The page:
Did Morgan Stanley mislead clients too?

The Morgan Stanley building in New York City.

TEXT OF INTERVIEW

Stacey Vanek-Smith: Federal prosecutors are looking into whether Morgan Stanley bet against its investors and misled clients about derivatives deals. That's according to the Wall Street Journal this morning. If all that sounds familiar, it's because that's almost exactly what lawmakers accused Goldman Sachs of doing. Here with us now is Journal reporter Amir Efrati. He joins us live. Good morning, Amir.

Amir Efrati: Good morning.

Vanek-Smith: Amir, how much do we know about how much prosecutors may have found out about Morgan Stanley?

Efrati: Well, first of all, it's important to say that this is part of a broader investigation launched by the Securities and Exchange Commission, which is sort of the civil enforcement arm. They work sometimes closely with the Justice Department, the criminal prosecutors, and they have a broad investigation and some of the probes that they have sort of were funneled to the Justice Department. And this is one of those probes looking at whether Morgan Stanley misled anyone about deals that it put together and then bet against while investors lost money because these deals did indeed go sour.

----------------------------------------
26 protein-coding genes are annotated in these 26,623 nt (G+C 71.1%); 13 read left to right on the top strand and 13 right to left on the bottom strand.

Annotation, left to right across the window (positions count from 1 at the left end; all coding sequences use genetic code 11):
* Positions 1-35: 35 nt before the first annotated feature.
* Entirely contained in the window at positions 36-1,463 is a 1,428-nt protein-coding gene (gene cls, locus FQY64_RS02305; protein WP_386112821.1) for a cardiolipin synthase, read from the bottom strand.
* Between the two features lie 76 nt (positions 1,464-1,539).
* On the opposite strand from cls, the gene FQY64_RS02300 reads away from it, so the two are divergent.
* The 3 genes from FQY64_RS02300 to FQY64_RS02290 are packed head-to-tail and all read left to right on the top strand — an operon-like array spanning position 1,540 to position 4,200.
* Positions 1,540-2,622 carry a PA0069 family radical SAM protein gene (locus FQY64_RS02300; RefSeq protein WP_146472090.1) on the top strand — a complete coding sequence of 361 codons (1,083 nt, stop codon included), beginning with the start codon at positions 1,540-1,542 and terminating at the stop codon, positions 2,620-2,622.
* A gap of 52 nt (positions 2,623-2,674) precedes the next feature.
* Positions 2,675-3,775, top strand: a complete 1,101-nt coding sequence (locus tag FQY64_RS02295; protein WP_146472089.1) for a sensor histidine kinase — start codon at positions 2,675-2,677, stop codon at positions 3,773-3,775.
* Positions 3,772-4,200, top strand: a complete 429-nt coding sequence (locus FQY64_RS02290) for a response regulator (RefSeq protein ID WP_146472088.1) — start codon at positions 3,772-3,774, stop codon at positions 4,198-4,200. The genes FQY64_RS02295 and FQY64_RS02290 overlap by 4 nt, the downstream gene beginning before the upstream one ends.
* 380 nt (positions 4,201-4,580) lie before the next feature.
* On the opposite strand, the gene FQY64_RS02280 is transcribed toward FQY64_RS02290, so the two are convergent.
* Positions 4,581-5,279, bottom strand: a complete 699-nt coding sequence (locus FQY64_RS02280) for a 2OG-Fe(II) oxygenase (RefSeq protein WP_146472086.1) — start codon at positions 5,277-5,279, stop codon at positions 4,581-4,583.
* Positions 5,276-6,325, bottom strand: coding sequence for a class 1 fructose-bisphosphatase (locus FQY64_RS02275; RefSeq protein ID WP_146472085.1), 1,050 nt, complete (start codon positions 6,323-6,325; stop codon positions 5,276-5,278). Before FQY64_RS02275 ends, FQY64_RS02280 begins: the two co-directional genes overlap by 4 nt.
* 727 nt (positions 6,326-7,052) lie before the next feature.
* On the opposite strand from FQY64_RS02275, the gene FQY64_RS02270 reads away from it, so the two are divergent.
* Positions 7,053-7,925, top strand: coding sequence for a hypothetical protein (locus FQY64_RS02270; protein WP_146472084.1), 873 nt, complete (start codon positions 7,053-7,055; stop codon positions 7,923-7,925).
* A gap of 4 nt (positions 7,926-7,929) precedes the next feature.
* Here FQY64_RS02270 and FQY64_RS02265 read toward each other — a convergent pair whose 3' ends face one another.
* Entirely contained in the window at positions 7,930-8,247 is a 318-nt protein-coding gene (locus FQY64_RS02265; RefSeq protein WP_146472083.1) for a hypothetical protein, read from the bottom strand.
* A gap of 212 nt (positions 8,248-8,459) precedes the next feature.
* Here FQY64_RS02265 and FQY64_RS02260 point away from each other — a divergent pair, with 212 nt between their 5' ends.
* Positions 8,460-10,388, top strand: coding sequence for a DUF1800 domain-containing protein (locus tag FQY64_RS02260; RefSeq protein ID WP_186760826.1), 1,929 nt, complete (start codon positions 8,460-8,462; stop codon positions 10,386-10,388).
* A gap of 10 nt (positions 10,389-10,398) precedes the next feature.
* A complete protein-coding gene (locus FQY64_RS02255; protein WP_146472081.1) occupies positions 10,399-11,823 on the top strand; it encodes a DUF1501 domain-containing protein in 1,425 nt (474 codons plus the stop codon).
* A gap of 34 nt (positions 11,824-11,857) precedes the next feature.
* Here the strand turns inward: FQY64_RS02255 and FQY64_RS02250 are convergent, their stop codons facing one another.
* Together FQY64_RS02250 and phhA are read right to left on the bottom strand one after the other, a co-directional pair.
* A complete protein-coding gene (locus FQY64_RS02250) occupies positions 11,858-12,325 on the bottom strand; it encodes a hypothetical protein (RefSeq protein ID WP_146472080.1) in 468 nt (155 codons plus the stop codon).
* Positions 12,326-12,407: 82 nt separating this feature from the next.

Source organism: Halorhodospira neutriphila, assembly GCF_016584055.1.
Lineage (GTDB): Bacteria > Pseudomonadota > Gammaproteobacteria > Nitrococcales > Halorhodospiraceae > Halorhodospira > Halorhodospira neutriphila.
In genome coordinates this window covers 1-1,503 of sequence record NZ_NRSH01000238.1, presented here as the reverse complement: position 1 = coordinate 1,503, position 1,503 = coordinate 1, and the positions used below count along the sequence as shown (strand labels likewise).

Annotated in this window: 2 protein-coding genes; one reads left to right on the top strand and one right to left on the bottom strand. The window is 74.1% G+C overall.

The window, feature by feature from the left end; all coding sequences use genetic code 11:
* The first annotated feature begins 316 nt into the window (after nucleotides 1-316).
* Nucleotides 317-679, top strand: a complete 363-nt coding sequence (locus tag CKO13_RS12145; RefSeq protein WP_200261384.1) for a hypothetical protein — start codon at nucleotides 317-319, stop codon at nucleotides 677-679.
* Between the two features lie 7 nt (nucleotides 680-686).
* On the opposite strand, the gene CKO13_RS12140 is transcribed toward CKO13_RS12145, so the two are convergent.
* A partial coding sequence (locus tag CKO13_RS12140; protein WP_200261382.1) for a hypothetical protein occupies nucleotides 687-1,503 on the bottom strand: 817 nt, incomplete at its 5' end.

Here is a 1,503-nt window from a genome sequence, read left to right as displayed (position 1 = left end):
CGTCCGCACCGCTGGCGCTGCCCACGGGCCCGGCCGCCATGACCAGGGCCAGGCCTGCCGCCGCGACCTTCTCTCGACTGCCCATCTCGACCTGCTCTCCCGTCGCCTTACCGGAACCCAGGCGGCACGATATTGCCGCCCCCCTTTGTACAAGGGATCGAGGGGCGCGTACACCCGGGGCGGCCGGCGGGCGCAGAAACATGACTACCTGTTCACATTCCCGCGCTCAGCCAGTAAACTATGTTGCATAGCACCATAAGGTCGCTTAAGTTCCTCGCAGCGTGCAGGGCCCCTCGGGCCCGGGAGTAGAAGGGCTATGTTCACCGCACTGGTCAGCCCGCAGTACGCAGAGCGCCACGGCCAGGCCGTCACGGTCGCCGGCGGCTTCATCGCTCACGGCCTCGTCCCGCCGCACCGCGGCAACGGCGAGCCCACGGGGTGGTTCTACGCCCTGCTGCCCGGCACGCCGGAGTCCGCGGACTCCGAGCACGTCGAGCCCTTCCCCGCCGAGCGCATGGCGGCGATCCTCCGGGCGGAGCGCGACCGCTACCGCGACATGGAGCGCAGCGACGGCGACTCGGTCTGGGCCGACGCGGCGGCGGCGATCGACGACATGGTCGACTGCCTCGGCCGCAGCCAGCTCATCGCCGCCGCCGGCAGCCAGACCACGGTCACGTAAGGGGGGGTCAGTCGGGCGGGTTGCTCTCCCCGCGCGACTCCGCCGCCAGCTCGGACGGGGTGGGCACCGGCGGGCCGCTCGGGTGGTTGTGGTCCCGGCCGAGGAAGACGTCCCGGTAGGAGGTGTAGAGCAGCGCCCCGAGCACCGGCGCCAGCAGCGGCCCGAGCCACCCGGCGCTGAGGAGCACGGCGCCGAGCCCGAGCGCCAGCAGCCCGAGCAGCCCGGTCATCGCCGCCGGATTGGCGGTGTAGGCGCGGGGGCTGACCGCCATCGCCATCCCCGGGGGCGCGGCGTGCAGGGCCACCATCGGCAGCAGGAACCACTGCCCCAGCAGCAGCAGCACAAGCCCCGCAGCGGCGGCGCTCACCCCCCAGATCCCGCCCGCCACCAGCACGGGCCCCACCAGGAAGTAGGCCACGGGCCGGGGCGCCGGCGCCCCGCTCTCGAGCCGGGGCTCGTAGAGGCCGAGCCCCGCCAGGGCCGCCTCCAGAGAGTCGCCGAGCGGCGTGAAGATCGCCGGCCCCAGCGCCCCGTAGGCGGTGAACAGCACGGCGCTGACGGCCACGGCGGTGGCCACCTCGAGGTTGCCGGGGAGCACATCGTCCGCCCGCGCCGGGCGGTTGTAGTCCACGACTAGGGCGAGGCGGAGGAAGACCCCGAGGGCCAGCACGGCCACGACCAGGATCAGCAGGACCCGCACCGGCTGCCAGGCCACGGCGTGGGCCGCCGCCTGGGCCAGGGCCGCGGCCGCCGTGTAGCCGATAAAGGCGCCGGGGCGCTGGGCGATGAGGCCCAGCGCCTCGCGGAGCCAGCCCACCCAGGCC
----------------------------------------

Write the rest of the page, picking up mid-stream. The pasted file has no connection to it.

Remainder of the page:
Vanek-Smith: Why Morgan Stanley?

Efrati: Again, this is broader than Morgan Stanley. We know about Goldman and we know about Morgan Stanley. There are others, so we don't want to focus on one or two firms. This was a street-wide issue where you have lots of deals being put together. People were structuring deals, selling them to investors, and then betting against them. And the question was: Was anyone lied to? For example, if you had a firm that structured a deal and then sold it to investors, saying "hey look, this is a good deal, you can invest in this." And then our interests are aligned with yours, we feel the same way about it as you do, when in fact they don't. They bet against it. Those are the kinds of things prosecutors are looking for -- whether there were any lies being told to investors who were buying these products.

Vanek-Smith: I've heard the dreaded synthetic CDOs are potentially involved in this. Could you remind us what those are and why they're seen as such a problem?

Efrati: Sure. Synthetic CDOs are basically just a fancy way of saying investments that track the performance of mortgage bonds and other bonds. So, for example, in some of the deals that we talk about that Morgan Stanley designed, these were synthetic CDOs that tracked mortgage bonds and so you had an investor that was basically betting, waging, that the mortgage bonds would do well. And if they did well, they would make money. And then Morgan Stanley basically betting that they would not do well. And if they didn't do well, Morgan Stanley would make money. So you have two sides of each deal. And in a few instances, Morgan Stanley was betting against the mortgage market and successfully -- even though overall, as a whole, the firm didn't do well. Other parts of the firm did not do well and tried to bet with the mortgage market and ended up taking huge losses.

Vanek-Smith: Wall Street Journal reporter Amir Efrati. Thank you, Amir.

Efrati: Thank you.

Comments

I agree to American Public Media's Terms and Conditions.
With Generous Support From...